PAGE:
The new Marine Planning and Development Management Bill will create a new streamlined system for planning permission for activity or infrastructure in Irish waters or on the seabed, including offshore wind farms. It is due to be published before the end of 2020 and enacted in 2021.

There are a number of companies aiming to develop offshore wind energy off the Irish coast and some of the larger ones would be ESB, SSE Renewables, Energia, Statkraft and RWE.

There are a number of companies aiming to develop offshore wind energy off the Irish coast and some of the larger ones would be ESB, SSE Renewables, Energia, Statkraft and RWE. Is there scope for community involvement in offshore wind? The IWEA says that from the early stages of a project, the wind farm developer "should be engaging with the local community to inform them about the project, answer their questions and listen to their concerns". It says this provides the community with "the opportunity to work with the developer to help shape the final layout and design of the project". Listening to fishing industry concerns, and how fishermen may be affected by survey works, construction and eventual operation of a project is "of particular concern to developers", the IWEA says. It says there will also be a community benefit fund put in place for each project. It says the final details of this will be addressed in the design of the RESS (see below) for offshore wind but it has the potential to be "tens of millions of euro over the 15 years of the RESS contract". The Government is also considering the possibility that communities will be enabled to invest in offshore wind farms though there is "no clarity yet on how this would work", the IWEA says.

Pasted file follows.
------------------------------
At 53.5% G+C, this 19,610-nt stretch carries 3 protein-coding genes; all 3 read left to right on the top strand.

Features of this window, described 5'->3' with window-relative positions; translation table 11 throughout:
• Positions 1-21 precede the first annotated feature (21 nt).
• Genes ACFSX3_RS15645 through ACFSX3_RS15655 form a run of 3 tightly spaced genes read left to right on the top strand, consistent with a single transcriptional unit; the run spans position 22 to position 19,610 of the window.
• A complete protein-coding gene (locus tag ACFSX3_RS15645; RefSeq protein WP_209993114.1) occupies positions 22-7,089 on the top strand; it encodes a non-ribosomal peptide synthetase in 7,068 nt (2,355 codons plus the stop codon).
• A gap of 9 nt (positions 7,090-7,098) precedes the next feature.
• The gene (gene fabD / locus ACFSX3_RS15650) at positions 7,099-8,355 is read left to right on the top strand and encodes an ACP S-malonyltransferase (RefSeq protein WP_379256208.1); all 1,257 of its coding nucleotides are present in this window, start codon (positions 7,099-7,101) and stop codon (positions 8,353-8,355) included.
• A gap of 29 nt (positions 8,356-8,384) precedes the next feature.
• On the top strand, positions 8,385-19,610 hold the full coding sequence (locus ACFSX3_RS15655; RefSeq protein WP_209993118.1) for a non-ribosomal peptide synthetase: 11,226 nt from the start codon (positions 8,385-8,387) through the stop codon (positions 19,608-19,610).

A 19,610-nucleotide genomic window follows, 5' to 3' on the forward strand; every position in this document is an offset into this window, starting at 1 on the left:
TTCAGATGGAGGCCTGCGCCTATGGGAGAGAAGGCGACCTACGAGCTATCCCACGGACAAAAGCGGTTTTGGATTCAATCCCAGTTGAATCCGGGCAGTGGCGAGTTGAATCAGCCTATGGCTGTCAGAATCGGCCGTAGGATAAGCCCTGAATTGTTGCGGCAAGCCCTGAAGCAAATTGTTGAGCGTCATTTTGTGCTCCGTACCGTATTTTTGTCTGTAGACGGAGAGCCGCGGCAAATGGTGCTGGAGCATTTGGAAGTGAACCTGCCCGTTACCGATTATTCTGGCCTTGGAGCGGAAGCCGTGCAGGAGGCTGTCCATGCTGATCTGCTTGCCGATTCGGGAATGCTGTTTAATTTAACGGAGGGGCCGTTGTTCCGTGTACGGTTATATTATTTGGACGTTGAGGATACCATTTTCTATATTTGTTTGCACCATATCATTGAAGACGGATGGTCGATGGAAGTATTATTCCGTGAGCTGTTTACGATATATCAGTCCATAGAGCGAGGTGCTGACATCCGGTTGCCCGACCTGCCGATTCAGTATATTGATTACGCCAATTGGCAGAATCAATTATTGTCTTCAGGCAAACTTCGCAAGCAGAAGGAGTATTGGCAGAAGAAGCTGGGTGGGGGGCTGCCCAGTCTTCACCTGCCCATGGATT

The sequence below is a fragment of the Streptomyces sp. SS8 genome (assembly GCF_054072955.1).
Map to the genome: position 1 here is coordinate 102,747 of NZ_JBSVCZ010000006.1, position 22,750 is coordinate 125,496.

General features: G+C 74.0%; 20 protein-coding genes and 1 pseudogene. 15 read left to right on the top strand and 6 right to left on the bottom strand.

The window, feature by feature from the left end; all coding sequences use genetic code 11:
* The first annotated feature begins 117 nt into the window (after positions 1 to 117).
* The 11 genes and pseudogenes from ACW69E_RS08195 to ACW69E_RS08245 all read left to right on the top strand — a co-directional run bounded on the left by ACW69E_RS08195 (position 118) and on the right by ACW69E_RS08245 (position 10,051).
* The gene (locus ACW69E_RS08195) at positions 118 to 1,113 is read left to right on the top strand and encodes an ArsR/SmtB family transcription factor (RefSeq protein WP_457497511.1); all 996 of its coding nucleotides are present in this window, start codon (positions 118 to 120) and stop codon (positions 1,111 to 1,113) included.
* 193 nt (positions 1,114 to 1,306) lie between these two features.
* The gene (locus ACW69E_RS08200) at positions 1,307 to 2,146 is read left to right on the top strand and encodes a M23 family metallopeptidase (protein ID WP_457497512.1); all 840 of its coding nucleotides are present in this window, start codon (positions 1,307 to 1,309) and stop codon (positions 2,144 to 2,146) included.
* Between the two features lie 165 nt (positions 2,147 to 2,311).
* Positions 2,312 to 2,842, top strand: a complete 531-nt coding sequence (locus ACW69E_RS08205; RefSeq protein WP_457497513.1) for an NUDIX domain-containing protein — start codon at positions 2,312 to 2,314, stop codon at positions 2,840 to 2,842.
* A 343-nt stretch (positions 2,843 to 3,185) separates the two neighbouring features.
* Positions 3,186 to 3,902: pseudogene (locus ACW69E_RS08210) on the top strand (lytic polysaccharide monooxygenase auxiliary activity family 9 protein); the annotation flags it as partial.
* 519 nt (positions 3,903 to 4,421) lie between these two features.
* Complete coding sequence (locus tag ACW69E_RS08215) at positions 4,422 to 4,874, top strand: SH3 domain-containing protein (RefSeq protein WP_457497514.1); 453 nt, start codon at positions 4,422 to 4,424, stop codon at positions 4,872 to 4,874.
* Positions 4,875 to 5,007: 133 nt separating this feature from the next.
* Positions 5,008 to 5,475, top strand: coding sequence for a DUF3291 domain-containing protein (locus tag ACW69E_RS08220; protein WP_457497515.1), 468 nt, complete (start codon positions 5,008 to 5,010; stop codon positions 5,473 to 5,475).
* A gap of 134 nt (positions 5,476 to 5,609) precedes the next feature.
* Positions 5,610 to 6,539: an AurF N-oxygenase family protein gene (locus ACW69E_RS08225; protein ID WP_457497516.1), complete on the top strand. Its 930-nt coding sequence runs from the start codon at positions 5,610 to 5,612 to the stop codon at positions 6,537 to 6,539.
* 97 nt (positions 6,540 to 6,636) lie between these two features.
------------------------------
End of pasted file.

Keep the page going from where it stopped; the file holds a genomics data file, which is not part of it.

Based on current plans, it would amount to around 12 GW of offshore wind energy. However, the IWEA points out that is unlikely that all of the projects planned will be completed. The industry says there is even more significant potential for floating offshore wind off Ireland's west coast and the Programme for Government contains a commitment to develop a long-term plan for at least 30 GW of floating offshore wind in our deeper waters.

There are many different models of turbines. The larger a turbine, the more efficient it is in producing electricity at a good price. In choosing a turbine model the developer will be conscious of this ,but also has to be aware the impact of the turbine on the environment, marine life, biodiversity and visual impact. As a broad rule an offshore wind turbine will have a tip-height of between 165m and 215m tall. However, turbine technology is evolving at a rapid rate with larger more efficient turbines anticipated on the market in the coming years.

 

The Renewable Electricity Support Scheme is designed to support the development of renewable energy projects in Ireland. Under the scheme wind farms and solar farms compete against each other in an auction with the projects which offer power at the lowest price awarded contracts. These contracts provide them with a guaranteed price for their power for 15 years. If they obtain a better price for their electricity on the wholesale market they must return the difference to the consumer.